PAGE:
A couple months ago, I wrote about what I Would Change about Microsoft Windows Azure. At the their Professional Developer’s Conference (PDC) last week, Microsoft announced a number of new changes that made me, and I’m sure a lot of other Azure developers, happy.
The first change, is the ability to deploy multiple Web applications per role. This is a big improvement for me because I have a number of applications that I would like to migrate to Azure. None of my applications has a tremendous number of users, so this will make Azure much more cost-effective for my scenario. This ability is enabled by allowing developers elevated privileges, and by giving them full access to the underlying version of IIS within a Web role.
The second change, is a new role type called the Virtual Machine (VM) Role. This gives developers more control over the servers they deploy by allowing them to create their own virtual machines and upload them to the Azure cloud. This has pros and cons. It’s good to have the control. However, the developer is now responsible for administering the server. Administration of updates and patches is automated if you use the default Azure virtual machine.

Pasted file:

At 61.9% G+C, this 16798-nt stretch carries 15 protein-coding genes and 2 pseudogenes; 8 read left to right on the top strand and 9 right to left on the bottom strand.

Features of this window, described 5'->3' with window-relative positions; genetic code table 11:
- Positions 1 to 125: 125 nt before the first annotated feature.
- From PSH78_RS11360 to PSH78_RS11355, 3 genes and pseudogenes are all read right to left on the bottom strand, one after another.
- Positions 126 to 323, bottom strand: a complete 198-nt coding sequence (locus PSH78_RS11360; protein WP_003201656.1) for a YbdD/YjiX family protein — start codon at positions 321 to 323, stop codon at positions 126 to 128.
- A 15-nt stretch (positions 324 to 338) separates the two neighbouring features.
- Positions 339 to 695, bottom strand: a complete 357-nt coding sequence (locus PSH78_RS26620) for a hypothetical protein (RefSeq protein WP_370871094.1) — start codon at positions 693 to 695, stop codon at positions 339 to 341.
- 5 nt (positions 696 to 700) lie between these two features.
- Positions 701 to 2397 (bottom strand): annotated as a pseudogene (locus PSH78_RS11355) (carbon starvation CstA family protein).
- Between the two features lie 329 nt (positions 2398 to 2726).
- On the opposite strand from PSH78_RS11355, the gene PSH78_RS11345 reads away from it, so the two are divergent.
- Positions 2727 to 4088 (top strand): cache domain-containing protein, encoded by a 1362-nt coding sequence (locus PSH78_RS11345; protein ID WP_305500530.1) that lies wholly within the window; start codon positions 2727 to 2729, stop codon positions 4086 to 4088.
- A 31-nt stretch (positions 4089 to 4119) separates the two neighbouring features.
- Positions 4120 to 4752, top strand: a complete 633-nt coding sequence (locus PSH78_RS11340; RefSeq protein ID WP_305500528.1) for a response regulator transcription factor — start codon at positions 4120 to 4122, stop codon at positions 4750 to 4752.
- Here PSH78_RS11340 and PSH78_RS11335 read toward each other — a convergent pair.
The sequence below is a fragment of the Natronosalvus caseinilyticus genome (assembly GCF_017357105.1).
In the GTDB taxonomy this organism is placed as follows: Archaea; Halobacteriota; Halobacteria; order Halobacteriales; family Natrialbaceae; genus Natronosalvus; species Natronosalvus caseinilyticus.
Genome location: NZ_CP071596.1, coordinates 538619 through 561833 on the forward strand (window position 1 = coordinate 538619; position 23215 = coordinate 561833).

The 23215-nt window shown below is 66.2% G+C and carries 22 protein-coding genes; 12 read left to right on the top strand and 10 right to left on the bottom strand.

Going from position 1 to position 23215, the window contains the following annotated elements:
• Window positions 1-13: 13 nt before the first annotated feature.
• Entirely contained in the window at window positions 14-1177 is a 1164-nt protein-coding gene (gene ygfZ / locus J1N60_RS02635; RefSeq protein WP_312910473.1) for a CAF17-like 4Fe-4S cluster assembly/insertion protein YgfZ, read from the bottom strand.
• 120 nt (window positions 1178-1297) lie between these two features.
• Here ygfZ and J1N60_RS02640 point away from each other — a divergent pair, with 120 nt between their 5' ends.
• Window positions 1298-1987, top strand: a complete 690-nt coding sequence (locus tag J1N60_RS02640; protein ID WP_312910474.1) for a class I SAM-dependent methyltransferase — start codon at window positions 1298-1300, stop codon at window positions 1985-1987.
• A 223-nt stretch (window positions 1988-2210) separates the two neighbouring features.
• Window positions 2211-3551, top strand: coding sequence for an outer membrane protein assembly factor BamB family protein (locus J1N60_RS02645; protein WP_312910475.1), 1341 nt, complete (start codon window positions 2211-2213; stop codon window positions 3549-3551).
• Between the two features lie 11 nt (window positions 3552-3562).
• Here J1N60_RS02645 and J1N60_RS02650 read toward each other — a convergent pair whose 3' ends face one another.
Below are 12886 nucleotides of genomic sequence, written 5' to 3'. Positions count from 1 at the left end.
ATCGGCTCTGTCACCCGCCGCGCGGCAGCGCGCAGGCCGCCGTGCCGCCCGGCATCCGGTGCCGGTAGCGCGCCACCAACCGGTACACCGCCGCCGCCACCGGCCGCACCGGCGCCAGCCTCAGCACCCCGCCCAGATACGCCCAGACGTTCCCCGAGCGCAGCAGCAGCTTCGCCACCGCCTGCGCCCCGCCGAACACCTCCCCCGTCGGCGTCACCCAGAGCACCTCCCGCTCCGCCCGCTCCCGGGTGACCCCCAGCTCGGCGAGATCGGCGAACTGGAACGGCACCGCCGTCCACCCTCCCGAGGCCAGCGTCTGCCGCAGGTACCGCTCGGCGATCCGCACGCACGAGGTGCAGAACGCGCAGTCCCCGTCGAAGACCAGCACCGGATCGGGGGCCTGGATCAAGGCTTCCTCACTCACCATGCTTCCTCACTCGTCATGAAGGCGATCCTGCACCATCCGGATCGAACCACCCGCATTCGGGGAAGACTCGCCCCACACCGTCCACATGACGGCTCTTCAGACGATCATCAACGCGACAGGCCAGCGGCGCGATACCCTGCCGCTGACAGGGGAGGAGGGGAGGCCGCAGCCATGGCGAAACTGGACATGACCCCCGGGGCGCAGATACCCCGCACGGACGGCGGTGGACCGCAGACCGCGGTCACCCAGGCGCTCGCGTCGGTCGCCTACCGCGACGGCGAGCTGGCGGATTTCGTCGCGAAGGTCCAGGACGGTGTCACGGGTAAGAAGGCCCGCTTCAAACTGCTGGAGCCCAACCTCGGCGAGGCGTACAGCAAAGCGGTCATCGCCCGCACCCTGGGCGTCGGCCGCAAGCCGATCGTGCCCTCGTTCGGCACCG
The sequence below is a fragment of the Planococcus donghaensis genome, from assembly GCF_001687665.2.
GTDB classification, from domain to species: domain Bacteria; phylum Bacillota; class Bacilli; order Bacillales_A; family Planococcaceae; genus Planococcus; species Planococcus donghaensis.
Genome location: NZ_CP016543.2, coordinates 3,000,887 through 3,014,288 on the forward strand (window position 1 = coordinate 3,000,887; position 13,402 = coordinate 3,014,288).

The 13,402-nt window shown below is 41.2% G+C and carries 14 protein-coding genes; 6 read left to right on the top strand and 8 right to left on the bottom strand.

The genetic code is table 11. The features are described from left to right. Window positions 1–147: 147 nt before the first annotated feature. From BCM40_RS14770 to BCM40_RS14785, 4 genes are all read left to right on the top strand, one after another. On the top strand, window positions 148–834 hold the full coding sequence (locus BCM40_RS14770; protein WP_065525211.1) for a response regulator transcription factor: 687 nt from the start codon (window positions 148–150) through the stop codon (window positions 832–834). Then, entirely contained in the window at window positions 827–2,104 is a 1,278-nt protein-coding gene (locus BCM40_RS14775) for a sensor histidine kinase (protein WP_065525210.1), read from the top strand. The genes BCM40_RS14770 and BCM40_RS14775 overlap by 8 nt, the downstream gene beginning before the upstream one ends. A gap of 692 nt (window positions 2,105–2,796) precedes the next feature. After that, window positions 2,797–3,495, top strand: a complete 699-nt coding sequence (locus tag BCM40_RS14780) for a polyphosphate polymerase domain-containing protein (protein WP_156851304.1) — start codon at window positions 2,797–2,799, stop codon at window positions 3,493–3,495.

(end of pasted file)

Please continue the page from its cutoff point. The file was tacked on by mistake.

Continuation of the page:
The third change is support for remote desktop to Windows Azure servers. The VM Role plus remote desktop makes creating and administering Windows Azure servers very similar to that of Amazon EC2.
The fourth change is the new Extra-Small instance size that costs about as much as Amazon EC2’s Micro Instances. Microsoft also announced new packages for developers; this will make learning and developing for Windows Azure less expensive.
There are other new features of Microsoft Windows Azure and SQL Azure in store for the near future. To learn about how to develop for the Windows Azure platform come to Learning Tree course 2602: Windows Azure Platform Introduction: Programming Cloud-Based Applications.